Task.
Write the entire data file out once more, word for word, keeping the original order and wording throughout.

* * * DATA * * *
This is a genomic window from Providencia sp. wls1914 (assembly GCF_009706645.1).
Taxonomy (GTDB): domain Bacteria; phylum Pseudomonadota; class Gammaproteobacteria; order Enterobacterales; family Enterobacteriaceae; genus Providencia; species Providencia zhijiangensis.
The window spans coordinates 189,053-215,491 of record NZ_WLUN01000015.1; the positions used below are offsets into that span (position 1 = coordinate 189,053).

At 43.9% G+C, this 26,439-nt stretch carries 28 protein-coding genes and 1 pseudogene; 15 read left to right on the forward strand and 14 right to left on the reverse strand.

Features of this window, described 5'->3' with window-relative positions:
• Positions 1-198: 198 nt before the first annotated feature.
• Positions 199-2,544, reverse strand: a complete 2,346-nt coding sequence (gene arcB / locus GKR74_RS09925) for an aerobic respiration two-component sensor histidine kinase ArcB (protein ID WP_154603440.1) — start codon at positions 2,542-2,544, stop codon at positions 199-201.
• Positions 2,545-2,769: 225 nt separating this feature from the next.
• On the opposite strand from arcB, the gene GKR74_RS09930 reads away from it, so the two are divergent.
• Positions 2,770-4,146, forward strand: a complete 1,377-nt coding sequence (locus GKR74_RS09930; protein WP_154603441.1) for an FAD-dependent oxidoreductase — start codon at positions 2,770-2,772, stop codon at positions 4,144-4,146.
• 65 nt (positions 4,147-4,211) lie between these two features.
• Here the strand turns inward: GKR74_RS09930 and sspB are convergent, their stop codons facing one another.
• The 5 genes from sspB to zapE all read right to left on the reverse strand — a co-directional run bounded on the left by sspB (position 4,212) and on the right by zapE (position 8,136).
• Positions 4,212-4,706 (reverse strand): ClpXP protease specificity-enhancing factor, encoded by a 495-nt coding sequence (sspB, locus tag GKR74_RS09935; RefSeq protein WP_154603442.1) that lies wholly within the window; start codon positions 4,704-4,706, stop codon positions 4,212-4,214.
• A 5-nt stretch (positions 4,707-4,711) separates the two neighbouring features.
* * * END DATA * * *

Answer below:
This is a genomic window from Providencia sp. wls1914 (assembly GCF_009706645.1).
Taxonomy (GTDB): domain Bacteria; phylum Pseudomonadota; class Gammaproteobacteria; order Enterobacterales; family Enterobacteriaceae; genus Providencia; species Providencia zhijiangensis.
The window spans coordinates 189,053-215,491 of record NZ_WLUN01000015.1; the positions used below are offsets into that span (position 1 = coordinate 189,053).

At 43.9% G+C, this 26,439-nt stretch carries 28 protein-coding genes and 1 pseudogene; 15 read left to right on the forward strand and 14 right to left on the reverse strand.

Features of this window, described 5'->3' with window-relative positions:
• Positions 1-198: 198 nt before the first annotated feature.
• Positions 199-2,544, reverse strand: a complete 2,346-nt coding sequence (gene arcB / locus GKR74_RS09925) for an aerobic respiration two-component sensor histidine kinase ArcB (protein ID WP_154603440.1) — start codon at positions 2,542-2,544, stop codon at positions 199-201.
• Positions 2,545-2,769: 225 nt separating this feature from the next.
• On the opposite strand from arcB, the gene GKR74_RS09930 reads away from it, so the two are divergent.
• Positions 2,770-4,146, forward strand: a complete 1,377-nt coding sequence (locus GKR74_RS09930; protein WP_154603441.1) for an FAD-dependent oxidoreductase — start codon at positions 2,770-2,772, stop codon at positions 4,144-4,146.
• 65 nt (positions 4,147-4,211) lie between these two features.
• Here the strand turns inward: GKR74_RS09930 and sspB are convergent, their stop codons facing one another.
• The 5 genes from sspB to zapE all read right to left on the reverse strand — a co-directional run bounded on the left by sspB (position 4,212) and on the right by zapE (position 8,136).
• Positions 4,212-4,706 (reverse strand): ClpXP protease specificity-enhancing factor, encoded by a 495-nt coding sequence (sspB, locus tag GKR74_RS09935; RefSeq protein WP_154603442.1) that lies wholly within the window; start codon positions 4,704-4,706, stop codon positions 4,212-4,214.
• A 5-nt stretch (positions 4,707-4,711) separates the two neighbouring features.